“Our pleadings are two-fold; for some things, and against others. We plead against the immortality of the soul, and all the details resulting from it. Secondly, we plead for the indestructible Kingdom of God, and the glory, honour, incorruptibility, and life OF THOSE ONLY who shall inherit it, upon condition of believing and obeying the gospel CONCERNING IT AND THE NAME of Jesus, and of walking worthy of such a high calling—we plead for this, AND FOR ALL THINGS WHICH NECESSARILY FLOW FROM IT.”

 

                “Now, reader, mark this: We have never until comparatively recently perceived that the doctrine pleaded for concerning this kingdom, &c., ‘was the Gospel,’ and therefore we have never ventured to affirm that these things concerning the kingdom ‘were necessary’ to be believed in order ‘to salvation.’ ‘We have recently perceived the truth’ that the belief of the immortality of the soul, &c., is a ‘damnable heresy.’ We have only recently been prepared to show that he who believes this heathen ism cannot inherit the kingdom, because he believes traditions utterly subversive of it. Unless men believe the truth, they cannot be saved by the truth. The immortality of the soul is not of the truth, and therefore a lie; and no man can be saved by the belief of a lying or false hope. We are saved by hope—‘the one hope of the calling,’ which Plato knew nothing at all about.”

 

                “We have heretofore supposed that if a man believed that Jesus was the Son of God, that he died for sins, and ceased to do evil, and was baptised, &c., for remission of sins, he was in Christ; and would by patient continuance in well doing be saved, although he might believe in Plato’s Heathen Philosophy, that is, that he was born with immortality in him; that at death his congenital immortal soul would fly on angel’s wings to heaven; be with Christ there, and reign with him over kingdoms beyond the skies—that he might even resolve the first resurrection, or resurrection of the first fruits, into the restoration of the ancient gospel by Scott and Campbell (a tradition of one of the elders of the reformers in this city); the coming of the Lord into ‘a sort of providential invisible coming’ (Campbell’s dogma); and the Millennium into a diffusion of Protestant-Gospelism over the whole earth under clerical patronage—that he might hold to all these things and yet inherit the kingdom! But our eyes have been opened by the word to see that he who believes these Hymenean dogmas believes utter falsehoods; believes nothing as he ought to believe it, and is spoiled by a vain and deceitful philosophy to his own damnation.”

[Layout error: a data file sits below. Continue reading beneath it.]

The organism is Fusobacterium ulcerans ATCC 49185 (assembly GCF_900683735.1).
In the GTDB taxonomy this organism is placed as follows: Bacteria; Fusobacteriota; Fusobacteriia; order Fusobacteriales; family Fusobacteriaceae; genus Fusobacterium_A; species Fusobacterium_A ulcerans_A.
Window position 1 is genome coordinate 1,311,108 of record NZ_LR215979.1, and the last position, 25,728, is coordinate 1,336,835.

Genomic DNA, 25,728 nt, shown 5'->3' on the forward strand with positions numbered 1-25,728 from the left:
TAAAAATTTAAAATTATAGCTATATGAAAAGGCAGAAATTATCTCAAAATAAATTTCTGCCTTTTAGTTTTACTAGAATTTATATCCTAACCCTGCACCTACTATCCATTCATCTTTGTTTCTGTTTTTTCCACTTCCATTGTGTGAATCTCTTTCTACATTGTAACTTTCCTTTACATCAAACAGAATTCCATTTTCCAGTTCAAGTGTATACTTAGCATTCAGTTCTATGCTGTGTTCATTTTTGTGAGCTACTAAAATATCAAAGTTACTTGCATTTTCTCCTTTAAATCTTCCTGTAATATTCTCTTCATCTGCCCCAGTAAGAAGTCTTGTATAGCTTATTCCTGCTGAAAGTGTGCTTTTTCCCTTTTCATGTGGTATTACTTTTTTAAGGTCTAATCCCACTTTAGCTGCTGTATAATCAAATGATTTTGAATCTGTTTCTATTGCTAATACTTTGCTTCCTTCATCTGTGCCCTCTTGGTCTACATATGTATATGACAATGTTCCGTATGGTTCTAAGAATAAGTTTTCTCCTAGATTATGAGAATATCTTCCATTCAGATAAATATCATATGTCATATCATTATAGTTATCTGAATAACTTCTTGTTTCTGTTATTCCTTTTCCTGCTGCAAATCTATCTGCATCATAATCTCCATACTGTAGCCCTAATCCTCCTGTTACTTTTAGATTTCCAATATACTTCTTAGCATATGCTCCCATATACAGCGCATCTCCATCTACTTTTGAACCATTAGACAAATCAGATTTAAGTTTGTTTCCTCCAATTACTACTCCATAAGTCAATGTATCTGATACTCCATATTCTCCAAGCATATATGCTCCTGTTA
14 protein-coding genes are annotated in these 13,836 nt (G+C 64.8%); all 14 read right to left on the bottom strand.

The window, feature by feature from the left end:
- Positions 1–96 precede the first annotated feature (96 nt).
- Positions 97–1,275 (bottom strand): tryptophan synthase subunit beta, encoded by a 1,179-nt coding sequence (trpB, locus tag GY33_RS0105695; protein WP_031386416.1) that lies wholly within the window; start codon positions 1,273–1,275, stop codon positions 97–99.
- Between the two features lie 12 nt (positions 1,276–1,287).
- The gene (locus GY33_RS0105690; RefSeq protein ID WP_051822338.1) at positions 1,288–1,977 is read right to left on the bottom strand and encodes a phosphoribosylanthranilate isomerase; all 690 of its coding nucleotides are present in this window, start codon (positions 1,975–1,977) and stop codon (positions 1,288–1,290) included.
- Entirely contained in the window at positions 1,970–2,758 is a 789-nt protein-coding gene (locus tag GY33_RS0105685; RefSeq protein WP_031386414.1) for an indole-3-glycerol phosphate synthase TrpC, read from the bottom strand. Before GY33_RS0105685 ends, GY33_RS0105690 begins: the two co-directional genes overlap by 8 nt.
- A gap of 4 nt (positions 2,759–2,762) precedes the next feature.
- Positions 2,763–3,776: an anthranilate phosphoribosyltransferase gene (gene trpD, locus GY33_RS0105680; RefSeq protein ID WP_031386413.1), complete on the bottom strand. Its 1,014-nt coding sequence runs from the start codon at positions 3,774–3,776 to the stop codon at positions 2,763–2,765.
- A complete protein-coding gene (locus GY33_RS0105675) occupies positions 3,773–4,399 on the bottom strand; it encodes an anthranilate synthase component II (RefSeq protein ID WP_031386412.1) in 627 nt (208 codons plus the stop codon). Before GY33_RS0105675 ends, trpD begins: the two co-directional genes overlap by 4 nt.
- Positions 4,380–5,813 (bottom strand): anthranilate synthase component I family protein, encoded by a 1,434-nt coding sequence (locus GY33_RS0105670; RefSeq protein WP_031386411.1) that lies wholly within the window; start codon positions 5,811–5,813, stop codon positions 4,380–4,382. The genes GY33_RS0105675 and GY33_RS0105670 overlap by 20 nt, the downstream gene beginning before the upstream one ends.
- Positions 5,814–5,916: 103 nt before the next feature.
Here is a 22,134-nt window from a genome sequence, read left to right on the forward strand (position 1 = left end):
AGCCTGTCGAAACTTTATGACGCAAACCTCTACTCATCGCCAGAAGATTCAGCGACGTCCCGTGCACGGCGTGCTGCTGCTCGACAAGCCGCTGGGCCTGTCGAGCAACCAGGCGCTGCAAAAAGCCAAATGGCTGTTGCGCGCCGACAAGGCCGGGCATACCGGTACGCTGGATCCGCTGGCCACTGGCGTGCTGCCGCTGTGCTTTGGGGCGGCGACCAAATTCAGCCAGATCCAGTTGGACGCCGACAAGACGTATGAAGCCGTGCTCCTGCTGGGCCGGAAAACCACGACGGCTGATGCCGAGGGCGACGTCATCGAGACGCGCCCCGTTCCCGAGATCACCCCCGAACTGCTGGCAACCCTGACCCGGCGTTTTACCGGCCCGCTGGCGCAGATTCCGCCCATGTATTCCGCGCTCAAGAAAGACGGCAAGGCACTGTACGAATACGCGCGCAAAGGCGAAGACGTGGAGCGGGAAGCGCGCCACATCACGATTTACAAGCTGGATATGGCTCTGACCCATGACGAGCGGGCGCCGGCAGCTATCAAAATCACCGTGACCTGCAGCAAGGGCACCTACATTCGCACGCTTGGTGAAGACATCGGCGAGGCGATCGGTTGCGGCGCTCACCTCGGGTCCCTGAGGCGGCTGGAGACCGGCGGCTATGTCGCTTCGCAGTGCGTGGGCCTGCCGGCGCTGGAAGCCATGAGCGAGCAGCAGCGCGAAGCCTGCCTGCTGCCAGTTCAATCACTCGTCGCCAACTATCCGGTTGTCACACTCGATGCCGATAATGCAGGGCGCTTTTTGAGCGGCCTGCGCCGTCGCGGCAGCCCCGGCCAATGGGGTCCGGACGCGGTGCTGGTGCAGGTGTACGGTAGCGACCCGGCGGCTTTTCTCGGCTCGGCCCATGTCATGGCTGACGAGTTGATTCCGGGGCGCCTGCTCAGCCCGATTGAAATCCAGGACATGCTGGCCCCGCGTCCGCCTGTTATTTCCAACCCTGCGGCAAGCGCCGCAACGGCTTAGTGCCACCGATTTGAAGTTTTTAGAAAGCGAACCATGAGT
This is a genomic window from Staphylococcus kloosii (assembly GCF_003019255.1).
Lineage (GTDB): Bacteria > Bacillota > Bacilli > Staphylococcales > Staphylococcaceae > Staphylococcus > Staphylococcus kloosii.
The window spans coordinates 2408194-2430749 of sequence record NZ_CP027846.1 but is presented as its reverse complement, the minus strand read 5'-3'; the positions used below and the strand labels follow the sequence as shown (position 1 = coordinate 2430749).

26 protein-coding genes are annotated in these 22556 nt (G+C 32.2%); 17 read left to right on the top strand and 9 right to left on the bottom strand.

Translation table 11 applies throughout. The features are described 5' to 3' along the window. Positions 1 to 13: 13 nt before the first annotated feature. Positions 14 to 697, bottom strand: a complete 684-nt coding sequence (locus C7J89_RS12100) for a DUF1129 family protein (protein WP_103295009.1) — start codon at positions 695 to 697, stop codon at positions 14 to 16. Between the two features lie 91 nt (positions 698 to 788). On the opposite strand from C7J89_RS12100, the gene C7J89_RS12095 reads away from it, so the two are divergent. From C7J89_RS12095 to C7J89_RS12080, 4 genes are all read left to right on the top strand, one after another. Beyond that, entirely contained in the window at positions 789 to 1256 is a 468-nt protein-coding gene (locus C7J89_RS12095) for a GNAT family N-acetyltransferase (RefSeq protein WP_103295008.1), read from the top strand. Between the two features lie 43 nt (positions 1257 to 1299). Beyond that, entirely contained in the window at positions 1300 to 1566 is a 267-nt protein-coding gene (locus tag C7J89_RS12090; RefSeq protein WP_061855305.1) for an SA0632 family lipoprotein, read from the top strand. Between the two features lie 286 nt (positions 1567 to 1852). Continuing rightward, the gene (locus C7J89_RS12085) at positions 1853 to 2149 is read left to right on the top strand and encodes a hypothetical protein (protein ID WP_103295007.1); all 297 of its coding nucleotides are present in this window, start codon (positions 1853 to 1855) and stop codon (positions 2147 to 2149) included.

“Does the reader enquire by what steps we were brought to the discovery of this truth? Listen. In looking over some old Christian Messengers and Reformers, published in England by Mr. Wallis, we found one dated July, 1839. On looking through it, an article arrested our attention entitled ‘The Hope of the Gospel.’ You will find a reprint of it in the Herald, vol. 2 page 170. In reading over it, the following passages struck us forcibly”: -

                “ ‘The light which must soon enlighten the Gentile Church, is the HOPE OF THE SECOND COMING OF OUR LORD, and no worship or ordinance can be considered acceptable unless this great event be held up in the very front of every Christian assembly. And in the same proportion as this hope be quickened will be the advances made in knowledge, in faith, in life, and in purity’.”

                “ ‘We are not to look for heaven in any other way than by the medium of A HEAVENLY KINGDOM’.”